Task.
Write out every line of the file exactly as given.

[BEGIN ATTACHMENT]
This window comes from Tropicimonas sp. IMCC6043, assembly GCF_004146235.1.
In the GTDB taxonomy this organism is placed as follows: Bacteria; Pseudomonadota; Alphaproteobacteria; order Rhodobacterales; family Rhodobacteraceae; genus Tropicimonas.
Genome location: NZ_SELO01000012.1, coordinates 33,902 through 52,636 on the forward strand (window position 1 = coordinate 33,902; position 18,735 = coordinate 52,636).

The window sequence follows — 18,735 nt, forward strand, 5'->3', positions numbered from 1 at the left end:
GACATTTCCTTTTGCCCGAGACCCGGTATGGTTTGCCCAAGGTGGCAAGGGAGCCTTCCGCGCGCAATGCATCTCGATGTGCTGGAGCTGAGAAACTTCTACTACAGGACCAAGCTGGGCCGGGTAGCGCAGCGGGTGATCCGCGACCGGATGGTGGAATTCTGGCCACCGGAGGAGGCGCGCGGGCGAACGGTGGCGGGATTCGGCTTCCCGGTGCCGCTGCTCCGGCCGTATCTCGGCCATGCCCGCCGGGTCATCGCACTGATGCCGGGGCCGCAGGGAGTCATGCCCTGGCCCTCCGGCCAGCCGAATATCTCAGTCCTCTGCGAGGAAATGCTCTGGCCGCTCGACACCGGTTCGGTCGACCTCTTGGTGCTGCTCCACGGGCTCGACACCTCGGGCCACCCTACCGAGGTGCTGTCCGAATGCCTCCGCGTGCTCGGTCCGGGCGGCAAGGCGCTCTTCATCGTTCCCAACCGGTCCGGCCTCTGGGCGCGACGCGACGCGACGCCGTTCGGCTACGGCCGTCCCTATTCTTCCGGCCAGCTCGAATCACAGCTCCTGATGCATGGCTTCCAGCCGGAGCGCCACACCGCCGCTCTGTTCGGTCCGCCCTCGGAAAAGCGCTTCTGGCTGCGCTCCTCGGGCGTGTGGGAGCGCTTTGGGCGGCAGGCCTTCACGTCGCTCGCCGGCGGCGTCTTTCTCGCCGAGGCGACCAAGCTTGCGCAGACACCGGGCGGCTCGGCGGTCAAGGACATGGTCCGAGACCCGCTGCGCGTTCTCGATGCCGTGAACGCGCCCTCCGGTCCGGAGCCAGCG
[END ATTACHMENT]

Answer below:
This window comes from Tropicimonas sp. IMCC6043, assembly GCF_004146235.1.
In the GTDB taxonomy this organism is placed as follows: Bacteria; Pseudomonadota; Alphaproteobacteria; order Rhodobacterales; family Rhodobacteraceae; genus Tropicimonas.
Genome location: NZ_SELO01000012.1, coordinates 33,902 through 52,636 on the forward strand (window position 1 = coordinate 33,902; position 18,735 = coordinate 52,636).

The window sequence follows — 18,735 nt, forward strand, 5'->3', positions numbered from 1 at the left end:
GACATTTCCTTTTGCCCGAGACCCGGTATGGTTTGCCCAAGGTGGCAAGGGAGCCTTCCGCGCGCAATGCATCTCGATGTGCTGGAGCTGAGAAACTTCTACTACAGGACCAAGCTGGGCCGGGTAGCGCAGCGGGTGATCCGCGACCGGATGGTGGAATTCTGGCCACCGGAGGAGGCGCGCGGGCGAACGGTGGCGGGATTCGGCTTCCCGGTGCCGCTGCTCCGGCCGTATCTCGGCCATGCCCGCCGGGTCATCGCACTGATGCCGGGGCCGCAGGGAGTCATGCCCTGGCCCTCCGGCCAGCCGAATATCTCAGTCCTCTGCGAGGAAATGCTCTGGCCGCTCGACACCGGTTCGGTCGACCTCTTGGTGCTGCTCCACGGGCTCGACACCTCGGGCCACCCTACCGAGGTGCTGTCCGAATGCCTCCGCGTGCTCGGTCCGGGCGGCAAGGCGCTCTTCATCGTTCCCAACCGGTCCGGCCTCTGGGCGCGACGCGACGCGACGCCGTTCGGCTACGGCCGTCCCTATTCTTCCGGCCAGCTCGAATCACAGCTCCTGATGCATGGCTTCCAGCCGGAGCGCCACACCGCCGCTCTGTTCGGTCCGCCCTCGGAAAAGCGCTTCTGGCTGCGCTCCTCGGGCGTGTGGGAGCGCTTTGGGCGGCAGGCCTTCACGTCGCTCGCCGGCGGCGTCTTTCTCGCCGAGGCGACCAAGCTTGCGCAGACACCGGGCGGCTCGGCGGTCAAGGACATGGTCCGAGACCCGCTGCGCGTTCTCGATGCCGTGAACGCGCCCTCCGGTCCGGAGCCAGCG